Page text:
You see, the reason I got so excited was because I thought I was stuck with that “phlegmatic” stuff. I could hardly say that, but I could say “yellow.” Since that day in Hawaii back in 1991, I’ve reviewed close to one hundred books, reports, videos and tape programs on behavioral styles. Let me give you a little background based on my research. The early astrologers developed twelve zodiac signs and put them into four elemental groupings: earth, air, water and fire. They believed that our behavior has something to do with the position of the heavens at the time of our birth. About 400 years before Jesus Christ was born, the Greek physician and philosopher Hippocrates grouped human behavior in four categories. By the way, he’s the one that came up with the terms “phlegmatic, sanguine, melancholy and choleric” that took me over five years just to learn how to pronounce! Hippocrates believed that personality was shaped by blood, phlegm, black bowel and yellow bowel. Yeah, I know. It sounds pretty gross, doesn’t it? Well, in 1921, Dr. Carl Jung – who many of us studied in our high school and college psychology classes – wrote a book on personality called Psychological Types. His initial motivation for his research on personality was to figure out why he and Sigmund Freud seemed to view the world so differently. His book turned out to be the most detailed and scientific work ever conducted on personality at that time. In it, he explains how people perceive, interpret and respond to the world in different ways. He also used a four-category model, calling his styles Feeler, Sensor, Thinker and Intuitor. Since then, literally dozens of professionals have used the four-behavioral model to explain personality. Some describe it by using animals, automobiles, symbols, geometric shapes, the weather, blood types, food seasoning and much more. The many people who have made valuable contributions in the field of personality study include Michael O’Connor, David Merrill, Roger Reid, Katherine Briggs, Isabel Briggs Myers, Tony Alessandra, Jim Cathcart, Larry Wilson, Tim LaHaye, Florence Littauer, Dr. Robert Roam, William Marston, Robert Lefton, Bernice MacArthy, Laurence Crabb, Roger Hargraves, Carl Jung, Hippocrates, and the list goes on and on. My personal thanks goes out to everyone who has made a contribution to the research and writings on this topic of personality. They’ve made my work a lot easier. Now, I must say for the record that there are behavioral models that go beyond the four basic styles. Some break down personalities into nine, sixteen, or even more categories. I don’t focus on those models for two reasons: 1) I never wanted to spend a month trying to figure out which of the sixteen personalities styles a person could be, and 2) I’ve found the four-color behavioral style model highly accurate – I would say around 90 percent accurate. So, with all of that said and done, why have I decided to spend my time, energy and money to put this material together? I mean, why don’t I just give you a couple of recommendations and call it a day? Two reasons. First, I’m going to break this information down so that the average layperson can understand it. I’m not coming from a scientific or technical perspective. I’m not a doctor or a psychologist. I’m just someone like you who stumbled across this stuff and got excited. Once you start to learn and use this information, I’m sure you’re going to get excited as well. Second, even though people in all walks of life can benefit from this information, I’m directing this specifically for people in network marketing. I personally know of no other author who has taken these behavioral styles and tailored it to meet the needs of network marketers.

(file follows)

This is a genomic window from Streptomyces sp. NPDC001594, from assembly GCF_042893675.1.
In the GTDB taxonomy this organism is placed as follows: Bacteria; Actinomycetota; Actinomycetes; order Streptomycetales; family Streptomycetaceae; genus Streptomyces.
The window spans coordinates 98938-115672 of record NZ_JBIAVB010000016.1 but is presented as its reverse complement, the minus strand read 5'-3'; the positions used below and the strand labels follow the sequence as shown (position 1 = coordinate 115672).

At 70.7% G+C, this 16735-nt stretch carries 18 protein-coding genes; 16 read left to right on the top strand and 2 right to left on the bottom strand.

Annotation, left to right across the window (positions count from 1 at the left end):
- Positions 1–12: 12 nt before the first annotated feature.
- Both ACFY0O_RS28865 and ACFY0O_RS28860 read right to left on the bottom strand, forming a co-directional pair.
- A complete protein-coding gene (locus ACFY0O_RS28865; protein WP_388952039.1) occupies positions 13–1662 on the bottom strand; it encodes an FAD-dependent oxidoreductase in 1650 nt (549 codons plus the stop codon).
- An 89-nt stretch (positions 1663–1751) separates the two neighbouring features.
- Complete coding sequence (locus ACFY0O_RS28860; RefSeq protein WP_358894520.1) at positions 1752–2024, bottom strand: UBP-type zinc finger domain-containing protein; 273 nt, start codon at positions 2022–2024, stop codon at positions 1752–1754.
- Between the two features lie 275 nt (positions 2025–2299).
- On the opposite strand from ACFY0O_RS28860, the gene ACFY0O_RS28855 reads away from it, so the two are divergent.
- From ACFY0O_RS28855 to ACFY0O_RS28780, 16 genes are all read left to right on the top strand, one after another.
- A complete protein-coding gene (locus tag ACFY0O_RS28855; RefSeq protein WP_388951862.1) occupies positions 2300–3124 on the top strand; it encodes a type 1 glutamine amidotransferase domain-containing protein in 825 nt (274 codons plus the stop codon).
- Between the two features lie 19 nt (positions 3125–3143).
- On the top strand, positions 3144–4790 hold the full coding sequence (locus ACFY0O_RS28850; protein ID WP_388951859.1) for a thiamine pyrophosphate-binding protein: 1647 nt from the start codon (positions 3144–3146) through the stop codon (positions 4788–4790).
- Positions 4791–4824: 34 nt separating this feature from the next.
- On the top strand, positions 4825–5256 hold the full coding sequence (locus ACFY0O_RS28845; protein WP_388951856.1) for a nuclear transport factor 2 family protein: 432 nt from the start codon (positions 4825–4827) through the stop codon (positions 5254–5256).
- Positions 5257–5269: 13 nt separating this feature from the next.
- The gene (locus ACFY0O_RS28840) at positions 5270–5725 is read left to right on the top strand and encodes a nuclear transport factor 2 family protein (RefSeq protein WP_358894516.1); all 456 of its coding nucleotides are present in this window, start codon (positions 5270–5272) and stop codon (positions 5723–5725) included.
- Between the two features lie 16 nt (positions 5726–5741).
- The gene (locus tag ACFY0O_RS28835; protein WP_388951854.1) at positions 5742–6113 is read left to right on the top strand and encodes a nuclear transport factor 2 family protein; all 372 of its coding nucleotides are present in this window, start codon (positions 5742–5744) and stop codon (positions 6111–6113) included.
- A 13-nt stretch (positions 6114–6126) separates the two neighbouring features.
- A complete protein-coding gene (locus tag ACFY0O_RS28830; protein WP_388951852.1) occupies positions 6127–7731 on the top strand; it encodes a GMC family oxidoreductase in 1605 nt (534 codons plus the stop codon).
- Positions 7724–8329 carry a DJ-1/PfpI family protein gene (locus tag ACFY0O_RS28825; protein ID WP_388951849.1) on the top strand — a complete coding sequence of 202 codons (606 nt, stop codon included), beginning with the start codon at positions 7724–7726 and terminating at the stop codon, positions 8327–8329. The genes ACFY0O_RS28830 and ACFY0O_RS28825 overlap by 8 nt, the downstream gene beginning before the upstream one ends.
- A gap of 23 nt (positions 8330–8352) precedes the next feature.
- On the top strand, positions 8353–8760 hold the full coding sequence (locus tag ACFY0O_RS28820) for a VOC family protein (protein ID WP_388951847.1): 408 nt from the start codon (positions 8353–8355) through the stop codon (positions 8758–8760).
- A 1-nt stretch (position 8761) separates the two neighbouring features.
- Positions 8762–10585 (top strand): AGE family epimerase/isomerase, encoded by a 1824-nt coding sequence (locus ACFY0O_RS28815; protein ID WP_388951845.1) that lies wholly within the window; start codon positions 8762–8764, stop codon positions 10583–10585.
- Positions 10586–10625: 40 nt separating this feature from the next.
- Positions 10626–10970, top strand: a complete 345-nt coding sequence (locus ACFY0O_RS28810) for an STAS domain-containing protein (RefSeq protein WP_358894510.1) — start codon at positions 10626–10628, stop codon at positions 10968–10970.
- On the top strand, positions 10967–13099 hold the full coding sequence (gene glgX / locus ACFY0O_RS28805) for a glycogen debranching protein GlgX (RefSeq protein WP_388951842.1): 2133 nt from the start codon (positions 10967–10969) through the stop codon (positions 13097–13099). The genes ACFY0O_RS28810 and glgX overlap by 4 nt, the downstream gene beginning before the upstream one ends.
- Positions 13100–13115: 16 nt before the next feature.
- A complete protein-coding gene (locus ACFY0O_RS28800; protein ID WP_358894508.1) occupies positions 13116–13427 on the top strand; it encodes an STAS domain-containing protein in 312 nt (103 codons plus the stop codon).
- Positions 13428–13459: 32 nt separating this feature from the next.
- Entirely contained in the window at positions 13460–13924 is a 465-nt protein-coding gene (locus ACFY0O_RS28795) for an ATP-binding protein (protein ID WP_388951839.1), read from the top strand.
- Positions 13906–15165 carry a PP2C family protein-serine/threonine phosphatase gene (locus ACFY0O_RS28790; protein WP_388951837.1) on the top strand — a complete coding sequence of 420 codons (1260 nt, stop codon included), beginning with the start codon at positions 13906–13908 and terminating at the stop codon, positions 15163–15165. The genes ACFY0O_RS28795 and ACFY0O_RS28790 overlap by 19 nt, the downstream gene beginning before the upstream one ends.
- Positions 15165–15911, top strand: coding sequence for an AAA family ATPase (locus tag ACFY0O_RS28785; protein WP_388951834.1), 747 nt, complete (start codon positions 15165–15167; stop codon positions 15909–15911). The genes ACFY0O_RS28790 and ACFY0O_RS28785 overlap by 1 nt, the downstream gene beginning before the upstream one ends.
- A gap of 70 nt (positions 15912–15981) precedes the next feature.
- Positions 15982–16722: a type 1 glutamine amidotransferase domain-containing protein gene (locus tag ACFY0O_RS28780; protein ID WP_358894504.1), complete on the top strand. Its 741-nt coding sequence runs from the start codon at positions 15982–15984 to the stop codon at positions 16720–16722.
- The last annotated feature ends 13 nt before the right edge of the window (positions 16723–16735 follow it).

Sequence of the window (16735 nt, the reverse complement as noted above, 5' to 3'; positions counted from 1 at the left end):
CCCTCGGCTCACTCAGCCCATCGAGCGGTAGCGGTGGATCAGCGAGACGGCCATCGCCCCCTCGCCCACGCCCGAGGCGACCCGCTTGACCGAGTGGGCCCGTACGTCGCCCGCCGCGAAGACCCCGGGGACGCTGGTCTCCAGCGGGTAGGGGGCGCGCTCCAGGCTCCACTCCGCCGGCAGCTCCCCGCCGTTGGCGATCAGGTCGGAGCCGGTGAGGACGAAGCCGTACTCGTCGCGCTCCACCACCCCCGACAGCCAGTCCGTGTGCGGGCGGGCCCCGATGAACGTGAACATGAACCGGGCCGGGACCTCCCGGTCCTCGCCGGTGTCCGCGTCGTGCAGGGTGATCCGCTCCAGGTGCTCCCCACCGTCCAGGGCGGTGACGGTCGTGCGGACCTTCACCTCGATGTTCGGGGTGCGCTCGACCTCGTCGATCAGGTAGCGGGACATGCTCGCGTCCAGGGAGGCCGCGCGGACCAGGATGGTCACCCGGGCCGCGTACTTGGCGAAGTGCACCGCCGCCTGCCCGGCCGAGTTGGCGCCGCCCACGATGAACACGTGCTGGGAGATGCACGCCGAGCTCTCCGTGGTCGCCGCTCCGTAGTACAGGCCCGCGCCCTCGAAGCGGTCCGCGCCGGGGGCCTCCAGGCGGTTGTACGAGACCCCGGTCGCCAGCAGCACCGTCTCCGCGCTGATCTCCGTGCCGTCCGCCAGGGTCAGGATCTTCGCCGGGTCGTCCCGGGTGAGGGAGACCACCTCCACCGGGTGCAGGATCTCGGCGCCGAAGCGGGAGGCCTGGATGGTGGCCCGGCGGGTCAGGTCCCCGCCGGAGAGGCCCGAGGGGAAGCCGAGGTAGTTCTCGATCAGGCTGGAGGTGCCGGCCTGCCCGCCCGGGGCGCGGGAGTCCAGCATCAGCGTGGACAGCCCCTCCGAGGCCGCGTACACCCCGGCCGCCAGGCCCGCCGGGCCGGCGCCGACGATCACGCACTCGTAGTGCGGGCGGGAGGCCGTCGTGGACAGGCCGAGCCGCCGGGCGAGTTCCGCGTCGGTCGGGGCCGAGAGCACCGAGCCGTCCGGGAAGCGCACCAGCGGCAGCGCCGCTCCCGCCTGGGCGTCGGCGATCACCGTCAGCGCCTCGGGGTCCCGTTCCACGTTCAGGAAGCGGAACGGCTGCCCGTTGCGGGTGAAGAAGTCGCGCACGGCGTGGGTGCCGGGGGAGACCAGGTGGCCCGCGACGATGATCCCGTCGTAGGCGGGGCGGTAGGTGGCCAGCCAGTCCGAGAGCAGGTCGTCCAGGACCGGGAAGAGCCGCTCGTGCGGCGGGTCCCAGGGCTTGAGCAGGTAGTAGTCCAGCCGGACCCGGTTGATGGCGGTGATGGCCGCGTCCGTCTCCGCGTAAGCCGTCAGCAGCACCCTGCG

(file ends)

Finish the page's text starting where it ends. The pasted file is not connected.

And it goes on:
If used correctly, I know for a fact that this information can help explode your business. The bottom line is: this stuff works.

Now, as a networker, why should you learn this? To explain, it’s important for you to understand the relationship between tension and cooperation in human relations. When two or more people get together, you have two factors present. One is tension and the other is cooperation. If the tension level is high, then the cooperation level will be low. On the other hand, if the tension level is low, then the cooperation level will be high. Which do you want – a lower or higher cooperation level? Of course, you want the cooperation level to be higher. Therefore, in developing more rewarding relationships, your mission should be to find out how you can help the other person maintain a certain degree of comfort, which is done by decreasing their tension level.

If they can stay within a reasonable range of their comfort zone, you will increase rapport, which will result in increased cooperation.

Now, there are two main reasons why this works. First, people don’t like change. They resist it. They would rather stay in their comfort zone. Second, people tend to do business with people they like, know and trust. Studies have al
so shown that people tend to develop rapport more quickly with those who tend to be like themselves. In network marketing, the product we’re marketing may be tangible or intangible. It could be anything from nutrition, skin care, education, electronics, insurance, and so on. The compensation plan could be anything from a breakaway, binary, unilevel, matrix, Australian 2UP, or a hybrid of the many plans that are available. The training could be primarily focused on business presentations: one-on-ones, or three-way calls, or direct mail and so on. The focus may be on leading with the products or leading with the business. Your company could be headquartered in the United States, Canada, Japan, Sweden, Indonesia, Australia, Malaysia, or any of the 100 plus countries where network marketing currently operates. All of those things I just mentioned are variables. They change from company to company, but the one thing you will find the same in all network marketing companies around the world… people.